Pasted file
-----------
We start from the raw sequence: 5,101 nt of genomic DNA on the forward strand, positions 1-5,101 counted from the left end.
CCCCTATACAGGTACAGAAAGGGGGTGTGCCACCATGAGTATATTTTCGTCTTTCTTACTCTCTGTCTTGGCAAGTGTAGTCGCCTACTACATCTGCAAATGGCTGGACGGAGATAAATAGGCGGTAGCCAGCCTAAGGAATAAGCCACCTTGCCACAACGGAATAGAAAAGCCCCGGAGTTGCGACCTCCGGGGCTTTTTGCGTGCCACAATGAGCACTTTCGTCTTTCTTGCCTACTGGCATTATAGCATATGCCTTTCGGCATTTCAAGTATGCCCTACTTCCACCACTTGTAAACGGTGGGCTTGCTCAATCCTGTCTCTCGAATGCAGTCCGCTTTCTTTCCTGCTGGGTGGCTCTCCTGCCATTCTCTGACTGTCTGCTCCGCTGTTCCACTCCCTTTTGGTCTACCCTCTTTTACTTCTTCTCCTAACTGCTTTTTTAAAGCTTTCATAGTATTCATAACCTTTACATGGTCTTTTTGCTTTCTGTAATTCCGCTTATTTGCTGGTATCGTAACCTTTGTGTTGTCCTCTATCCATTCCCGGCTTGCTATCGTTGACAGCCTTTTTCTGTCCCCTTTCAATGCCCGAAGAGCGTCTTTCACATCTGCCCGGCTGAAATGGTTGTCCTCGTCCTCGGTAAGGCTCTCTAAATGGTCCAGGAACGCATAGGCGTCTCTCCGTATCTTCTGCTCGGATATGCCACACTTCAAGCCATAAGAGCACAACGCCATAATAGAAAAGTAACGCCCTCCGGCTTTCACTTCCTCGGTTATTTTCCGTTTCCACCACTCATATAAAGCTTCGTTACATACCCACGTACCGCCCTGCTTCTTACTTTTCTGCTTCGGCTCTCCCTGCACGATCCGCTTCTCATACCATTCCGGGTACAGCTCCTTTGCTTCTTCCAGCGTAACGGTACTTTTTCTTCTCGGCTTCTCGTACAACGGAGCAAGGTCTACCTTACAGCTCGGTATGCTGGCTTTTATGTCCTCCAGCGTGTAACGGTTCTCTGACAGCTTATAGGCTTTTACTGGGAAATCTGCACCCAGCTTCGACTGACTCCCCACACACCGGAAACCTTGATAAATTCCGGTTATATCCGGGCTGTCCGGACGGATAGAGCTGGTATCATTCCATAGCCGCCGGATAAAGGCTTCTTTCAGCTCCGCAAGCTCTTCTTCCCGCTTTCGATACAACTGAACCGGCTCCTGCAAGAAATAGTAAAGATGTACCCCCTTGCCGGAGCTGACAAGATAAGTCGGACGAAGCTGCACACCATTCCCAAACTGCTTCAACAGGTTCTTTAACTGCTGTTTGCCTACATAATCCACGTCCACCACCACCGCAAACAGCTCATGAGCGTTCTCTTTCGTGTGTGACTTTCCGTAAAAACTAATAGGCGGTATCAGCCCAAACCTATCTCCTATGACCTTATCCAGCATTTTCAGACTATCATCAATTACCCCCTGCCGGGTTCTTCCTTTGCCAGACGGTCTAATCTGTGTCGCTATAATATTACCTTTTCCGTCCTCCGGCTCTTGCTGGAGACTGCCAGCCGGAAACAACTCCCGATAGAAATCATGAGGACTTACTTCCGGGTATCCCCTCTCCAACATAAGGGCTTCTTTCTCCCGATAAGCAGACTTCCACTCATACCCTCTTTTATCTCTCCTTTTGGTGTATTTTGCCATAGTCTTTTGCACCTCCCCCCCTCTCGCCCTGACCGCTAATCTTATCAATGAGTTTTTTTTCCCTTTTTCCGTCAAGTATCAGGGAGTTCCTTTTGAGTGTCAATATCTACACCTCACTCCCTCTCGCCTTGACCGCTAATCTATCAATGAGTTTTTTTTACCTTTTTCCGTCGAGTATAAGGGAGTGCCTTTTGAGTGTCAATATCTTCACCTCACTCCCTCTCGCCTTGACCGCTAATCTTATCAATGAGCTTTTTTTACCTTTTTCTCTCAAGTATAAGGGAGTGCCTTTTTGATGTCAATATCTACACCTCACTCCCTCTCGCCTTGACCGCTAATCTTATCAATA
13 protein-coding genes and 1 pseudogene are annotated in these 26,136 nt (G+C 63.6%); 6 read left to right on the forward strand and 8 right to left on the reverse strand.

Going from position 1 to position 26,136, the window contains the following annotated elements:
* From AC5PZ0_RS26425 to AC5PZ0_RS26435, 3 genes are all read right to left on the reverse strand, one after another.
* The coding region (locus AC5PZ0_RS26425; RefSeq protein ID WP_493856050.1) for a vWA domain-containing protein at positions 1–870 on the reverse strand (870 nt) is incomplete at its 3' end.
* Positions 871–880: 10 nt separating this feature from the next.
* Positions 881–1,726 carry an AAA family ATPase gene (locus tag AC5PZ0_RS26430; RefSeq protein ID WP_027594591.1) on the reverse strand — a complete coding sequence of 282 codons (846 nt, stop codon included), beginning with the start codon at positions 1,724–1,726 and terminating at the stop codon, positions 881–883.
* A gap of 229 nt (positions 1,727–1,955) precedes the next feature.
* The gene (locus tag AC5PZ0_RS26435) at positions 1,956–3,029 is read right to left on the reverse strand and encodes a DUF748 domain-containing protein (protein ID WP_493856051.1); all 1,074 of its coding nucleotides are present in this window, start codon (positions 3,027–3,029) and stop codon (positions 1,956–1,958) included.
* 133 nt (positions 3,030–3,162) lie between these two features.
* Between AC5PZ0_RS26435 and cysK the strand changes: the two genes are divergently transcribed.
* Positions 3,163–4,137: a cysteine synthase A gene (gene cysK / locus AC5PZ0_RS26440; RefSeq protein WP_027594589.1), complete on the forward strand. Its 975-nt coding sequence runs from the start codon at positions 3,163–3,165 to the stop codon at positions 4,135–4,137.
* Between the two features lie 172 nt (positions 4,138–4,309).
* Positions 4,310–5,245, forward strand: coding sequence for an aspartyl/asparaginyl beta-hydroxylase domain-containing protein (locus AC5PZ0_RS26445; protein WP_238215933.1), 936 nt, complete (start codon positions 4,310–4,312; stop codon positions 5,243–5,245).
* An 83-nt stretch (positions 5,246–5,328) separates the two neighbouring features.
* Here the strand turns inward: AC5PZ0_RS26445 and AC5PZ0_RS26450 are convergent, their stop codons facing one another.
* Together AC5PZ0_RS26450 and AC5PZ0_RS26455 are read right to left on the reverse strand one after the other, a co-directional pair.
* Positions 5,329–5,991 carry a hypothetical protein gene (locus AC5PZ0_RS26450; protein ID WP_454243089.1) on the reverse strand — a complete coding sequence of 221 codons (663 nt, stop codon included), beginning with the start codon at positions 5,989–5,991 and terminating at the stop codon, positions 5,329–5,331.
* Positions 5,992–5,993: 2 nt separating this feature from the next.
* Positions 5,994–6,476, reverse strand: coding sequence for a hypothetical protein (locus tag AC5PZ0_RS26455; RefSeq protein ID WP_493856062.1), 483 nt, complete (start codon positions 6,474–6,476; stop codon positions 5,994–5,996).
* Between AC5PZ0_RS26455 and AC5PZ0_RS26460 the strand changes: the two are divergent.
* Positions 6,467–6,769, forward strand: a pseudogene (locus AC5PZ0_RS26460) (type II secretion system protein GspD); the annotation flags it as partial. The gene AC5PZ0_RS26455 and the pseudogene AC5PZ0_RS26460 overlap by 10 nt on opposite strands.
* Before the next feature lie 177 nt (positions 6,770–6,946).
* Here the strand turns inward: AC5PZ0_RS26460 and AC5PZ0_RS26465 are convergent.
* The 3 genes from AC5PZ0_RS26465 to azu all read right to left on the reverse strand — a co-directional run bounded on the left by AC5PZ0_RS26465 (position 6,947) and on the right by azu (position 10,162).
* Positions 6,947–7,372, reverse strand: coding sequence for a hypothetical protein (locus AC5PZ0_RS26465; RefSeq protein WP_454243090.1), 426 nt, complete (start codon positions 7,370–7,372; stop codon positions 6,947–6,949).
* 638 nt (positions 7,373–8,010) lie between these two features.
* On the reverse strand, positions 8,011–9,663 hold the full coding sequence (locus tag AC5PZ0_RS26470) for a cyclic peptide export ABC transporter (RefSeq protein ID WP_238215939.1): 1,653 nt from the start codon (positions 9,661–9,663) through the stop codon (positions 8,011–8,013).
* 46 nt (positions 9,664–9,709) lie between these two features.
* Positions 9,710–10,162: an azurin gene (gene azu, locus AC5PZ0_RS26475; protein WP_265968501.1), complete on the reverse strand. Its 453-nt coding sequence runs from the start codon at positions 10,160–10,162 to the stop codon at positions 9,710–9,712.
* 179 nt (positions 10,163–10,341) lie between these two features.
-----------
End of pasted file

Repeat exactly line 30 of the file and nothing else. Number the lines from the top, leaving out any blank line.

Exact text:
* 46 nt (positions 9,664–9,709) lie between these two features.